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Effects of Stormwater Capture and Use on Urban Streamflows

Porse, Erik, Pincetl, Stephanie
Water resources management 2019 v.33 no.2 pp. 713-723
aquatic habitat, basins, cities, coasts, groundwater recharge, habitat conservation, metropolitan areas, models, pollution control, pollution load, stormwater, stream flow, water management, water supply, watersheds, California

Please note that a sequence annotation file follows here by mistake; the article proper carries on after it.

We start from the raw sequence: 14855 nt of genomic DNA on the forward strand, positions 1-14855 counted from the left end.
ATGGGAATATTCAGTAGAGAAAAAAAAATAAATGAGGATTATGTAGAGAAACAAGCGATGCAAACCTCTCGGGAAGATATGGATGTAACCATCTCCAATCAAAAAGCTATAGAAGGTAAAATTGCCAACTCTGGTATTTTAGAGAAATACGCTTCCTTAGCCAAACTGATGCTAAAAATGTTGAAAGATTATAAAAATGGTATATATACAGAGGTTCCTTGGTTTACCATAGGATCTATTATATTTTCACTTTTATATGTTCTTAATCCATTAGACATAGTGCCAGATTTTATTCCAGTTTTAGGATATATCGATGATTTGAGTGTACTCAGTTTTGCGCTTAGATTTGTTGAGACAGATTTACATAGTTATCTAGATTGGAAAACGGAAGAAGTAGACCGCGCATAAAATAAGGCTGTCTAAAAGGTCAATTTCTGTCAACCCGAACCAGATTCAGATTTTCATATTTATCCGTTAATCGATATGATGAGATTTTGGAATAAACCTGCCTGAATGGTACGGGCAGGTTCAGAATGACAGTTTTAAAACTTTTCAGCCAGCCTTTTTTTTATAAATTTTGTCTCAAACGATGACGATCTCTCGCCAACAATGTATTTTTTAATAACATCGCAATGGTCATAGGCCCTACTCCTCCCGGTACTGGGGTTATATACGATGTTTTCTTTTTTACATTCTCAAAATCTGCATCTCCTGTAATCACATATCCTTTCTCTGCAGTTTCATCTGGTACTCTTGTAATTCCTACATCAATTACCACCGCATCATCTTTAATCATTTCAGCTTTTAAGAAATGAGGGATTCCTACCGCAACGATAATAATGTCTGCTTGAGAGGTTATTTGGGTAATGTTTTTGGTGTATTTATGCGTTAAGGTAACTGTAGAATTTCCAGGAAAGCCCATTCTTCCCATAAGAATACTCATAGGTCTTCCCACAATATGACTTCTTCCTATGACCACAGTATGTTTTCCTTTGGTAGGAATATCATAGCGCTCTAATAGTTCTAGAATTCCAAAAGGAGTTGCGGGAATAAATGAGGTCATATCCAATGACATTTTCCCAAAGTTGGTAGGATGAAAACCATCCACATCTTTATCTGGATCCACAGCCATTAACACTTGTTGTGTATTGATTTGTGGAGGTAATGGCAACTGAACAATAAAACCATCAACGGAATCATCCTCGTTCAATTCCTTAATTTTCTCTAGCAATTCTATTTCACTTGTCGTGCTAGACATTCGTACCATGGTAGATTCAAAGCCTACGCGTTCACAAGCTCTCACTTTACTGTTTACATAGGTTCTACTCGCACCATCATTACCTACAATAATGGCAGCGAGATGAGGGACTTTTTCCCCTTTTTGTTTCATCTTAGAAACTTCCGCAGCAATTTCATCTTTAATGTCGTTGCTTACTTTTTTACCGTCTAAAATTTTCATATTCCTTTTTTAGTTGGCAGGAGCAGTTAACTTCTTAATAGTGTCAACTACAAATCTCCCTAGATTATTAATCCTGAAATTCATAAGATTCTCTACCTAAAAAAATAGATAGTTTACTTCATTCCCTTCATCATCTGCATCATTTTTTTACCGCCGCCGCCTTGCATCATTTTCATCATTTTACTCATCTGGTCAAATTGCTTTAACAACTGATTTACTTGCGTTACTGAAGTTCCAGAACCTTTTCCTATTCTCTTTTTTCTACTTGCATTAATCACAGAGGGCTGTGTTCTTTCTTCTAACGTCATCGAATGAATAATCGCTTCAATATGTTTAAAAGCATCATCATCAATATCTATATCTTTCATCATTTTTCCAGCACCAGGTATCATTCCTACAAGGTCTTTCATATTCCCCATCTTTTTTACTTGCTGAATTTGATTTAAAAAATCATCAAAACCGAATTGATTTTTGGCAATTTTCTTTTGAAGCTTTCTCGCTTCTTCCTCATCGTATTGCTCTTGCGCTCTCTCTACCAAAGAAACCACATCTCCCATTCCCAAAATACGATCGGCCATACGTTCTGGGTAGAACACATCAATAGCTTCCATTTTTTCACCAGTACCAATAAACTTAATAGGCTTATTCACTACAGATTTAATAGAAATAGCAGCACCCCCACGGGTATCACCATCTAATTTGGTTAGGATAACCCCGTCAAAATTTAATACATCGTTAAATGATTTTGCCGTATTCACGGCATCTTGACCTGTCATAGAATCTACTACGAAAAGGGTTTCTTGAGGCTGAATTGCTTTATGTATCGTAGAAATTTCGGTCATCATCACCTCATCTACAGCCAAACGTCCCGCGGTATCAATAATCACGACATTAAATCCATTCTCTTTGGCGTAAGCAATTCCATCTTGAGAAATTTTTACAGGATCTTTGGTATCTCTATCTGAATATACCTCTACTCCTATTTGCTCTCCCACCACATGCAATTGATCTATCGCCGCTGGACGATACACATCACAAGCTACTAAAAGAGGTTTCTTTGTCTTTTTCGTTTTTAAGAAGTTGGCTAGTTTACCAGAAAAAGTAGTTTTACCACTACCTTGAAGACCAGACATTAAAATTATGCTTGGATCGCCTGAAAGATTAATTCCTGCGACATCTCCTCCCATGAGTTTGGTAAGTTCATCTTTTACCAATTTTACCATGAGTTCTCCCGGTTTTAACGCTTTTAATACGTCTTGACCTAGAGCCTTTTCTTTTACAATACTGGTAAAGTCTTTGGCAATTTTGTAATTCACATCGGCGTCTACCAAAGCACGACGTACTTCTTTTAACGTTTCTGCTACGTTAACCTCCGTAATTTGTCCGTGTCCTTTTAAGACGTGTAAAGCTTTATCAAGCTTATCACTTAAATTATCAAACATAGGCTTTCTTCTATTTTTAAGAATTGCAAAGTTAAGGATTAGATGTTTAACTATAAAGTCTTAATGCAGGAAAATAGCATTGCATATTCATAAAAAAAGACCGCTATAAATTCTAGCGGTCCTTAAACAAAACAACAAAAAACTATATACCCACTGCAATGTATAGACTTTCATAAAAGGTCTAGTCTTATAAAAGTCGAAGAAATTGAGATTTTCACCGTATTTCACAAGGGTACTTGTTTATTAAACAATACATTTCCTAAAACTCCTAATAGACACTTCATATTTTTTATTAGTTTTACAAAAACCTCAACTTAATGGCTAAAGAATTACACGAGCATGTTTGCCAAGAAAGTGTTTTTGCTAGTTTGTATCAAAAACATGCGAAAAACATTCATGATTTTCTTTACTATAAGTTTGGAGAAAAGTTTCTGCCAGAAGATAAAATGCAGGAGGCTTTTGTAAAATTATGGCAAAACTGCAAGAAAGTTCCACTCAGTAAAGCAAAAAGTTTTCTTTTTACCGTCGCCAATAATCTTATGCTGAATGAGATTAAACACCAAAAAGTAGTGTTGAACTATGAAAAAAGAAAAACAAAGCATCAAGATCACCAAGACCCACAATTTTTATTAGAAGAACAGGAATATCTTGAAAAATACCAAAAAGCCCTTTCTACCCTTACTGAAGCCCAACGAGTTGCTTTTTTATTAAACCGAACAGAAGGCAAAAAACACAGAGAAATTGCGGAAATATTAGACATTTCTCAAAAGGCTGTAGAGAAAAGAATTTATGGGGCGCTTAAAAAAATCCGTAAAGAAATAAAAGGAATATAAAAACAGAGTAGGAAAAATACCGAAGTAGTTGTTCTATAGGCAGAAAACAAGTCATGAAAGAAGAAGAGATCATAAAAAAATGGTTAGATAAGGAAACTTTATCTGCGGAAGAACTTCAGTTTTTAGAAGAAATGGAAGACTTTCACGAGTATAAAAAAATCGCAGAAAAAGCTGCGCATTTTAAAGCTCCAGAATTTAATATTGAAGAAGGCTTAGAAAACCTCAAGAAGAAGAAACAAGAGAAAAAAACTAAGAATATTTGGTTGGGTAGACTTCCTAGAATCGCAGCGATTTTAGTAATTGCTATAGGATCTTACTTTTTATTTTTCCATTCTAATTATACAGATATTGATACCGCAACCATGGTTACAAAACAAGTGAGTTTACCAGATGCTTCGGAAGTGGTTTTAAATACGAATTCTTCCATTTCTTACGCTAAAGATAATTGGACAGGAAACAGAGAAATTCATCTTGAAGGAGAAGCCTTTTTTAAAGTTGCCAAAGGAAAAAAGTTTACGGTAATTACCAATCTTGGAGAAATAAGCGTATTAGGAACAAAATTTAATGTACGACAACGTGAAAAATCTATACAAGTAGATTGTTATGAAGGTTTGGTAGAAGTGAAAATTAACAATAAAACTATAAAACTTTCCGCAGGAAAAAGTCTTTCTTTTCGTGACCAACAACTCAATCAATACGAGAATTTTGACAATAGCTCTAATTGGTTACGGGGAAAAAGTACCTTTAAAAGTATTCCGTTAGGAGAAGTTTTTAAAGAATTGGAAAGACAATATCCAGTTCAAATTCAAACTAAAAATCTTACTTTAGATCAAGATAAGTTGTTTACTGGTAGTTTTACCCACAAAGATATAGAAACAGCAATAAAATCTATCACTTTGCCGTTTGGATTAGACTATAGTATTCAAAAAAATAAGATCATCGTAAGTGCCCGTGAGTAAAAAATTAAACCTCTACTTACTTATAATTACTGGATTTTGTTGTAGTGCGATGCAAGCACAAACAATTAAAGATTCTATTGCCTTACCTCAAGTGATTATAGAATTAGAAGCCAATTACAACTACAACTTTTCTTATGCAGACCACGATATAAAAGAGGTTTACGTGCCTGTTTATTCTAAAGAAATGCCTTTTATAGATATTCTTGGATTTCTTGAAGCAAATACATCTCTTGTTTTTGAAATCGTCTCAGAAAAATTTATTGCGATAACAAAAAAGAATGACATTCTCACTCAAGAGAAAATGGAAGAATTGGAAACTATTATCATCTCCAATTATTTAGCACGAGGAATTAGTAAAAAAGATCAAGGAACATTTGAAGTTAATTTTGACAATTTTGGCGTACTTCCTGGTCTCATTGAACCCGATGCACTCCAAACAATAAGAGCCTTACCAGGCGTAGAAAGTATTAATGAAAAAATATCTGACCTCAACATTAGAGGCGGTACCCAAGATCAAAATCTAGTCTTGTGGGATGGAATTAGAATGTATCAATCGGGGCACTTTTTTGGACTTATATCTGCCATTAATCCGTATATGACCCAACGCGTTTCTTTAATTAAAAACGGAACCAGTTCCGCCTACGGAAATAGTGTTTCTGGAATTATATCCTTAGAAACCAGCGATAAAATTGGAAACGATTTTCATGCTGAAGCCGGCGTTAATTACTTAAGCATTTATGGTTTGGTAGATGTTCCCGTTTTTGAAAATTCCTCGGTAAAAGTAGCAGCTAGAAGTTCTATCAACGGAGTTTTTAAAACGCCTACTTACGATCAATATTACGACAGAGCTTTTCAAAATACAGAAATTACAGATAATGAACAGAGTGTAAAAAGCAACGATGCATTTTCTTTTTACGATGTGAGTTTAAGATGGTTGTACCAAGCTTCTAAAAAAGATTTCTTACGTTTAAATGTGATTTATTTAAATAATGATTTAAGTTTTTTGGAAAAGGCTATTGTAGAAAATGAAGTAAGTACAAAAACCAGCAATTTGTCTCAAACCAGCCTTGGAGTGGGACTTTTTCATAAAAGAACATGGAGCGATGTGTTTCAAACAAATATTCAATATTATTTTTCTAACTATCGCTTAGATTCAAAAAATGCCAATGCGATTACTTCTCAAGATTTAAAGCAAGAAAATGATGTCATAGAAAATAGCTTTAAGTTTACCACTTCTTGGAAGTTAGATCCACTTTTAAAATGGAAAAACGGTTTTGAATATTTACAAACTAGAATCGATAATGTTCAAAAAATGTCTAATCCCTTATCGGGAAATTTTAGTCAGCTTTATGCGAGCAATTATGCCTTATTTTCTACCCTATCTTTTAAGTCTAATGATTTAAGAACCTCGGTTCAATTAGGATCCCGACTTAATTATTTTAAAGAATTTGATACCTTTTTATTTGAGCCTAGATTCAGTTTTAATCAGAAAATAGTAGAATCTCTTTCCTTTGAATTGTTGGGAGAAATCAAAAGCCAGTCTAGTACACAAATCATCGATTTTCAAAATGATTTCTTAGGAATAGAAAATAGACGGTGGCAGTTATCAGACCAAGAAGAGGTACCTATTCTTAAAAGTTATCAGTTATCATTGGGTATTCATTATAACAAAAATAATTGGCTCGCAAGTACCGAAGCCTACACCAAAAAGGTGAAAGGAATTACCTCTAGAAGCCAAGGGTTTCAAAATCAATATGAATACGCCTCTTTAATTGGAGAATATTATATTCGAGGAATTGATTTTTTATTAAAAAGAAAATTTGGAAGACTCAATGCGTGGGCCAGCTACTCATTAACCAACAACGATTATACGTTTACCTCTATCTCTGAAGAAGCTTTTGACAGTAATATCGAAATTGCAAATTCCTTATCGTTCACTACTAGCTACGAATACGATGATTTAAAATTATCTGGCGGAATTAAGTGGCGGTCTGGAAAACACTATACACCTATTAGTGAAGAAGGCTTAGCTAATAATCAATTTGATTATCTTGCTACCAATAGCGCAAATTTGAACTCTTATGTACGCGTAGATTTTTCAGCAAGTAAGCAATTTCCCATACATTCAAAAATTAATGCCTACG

Cities across the globe manage stormwater to enhance water supplies. Capturing and using stormwater in urban watersheds can have benefits for groundwater recharge, reduced pollutant loading in downstream watersheds, and habitat management. In California, metropolitan areas in the southern coastal regions of the state have for decades captured an average of 493 Million Cubic Meters (400,000 acre-feet) of runoff annually to recharge groundwater. But in a state with highly managed watersheds and seasonal precipitation, capturing stormwater for water supply goals can affect urban streamflows. Using a model with simulation and optimization of regional urban water resources management in Los Angeles County (Artes), we analyze the potential effects of increasing stormwater capture and infiltration on urban streamflow volumes. Results indicate that for many watersheds in LA, further increasing stormwater capture and use would significantly reduce urban streamflow volumes, especially in downstream basins. But in some basins, streamflows are increased to preferentially direct water to existing stormwater capture basins. Results illustrate potential tradeoffs in water supply, in-stream water flows, and aquatic habitat that must be considered when looking to increase use of local water sources through more stormwater capture.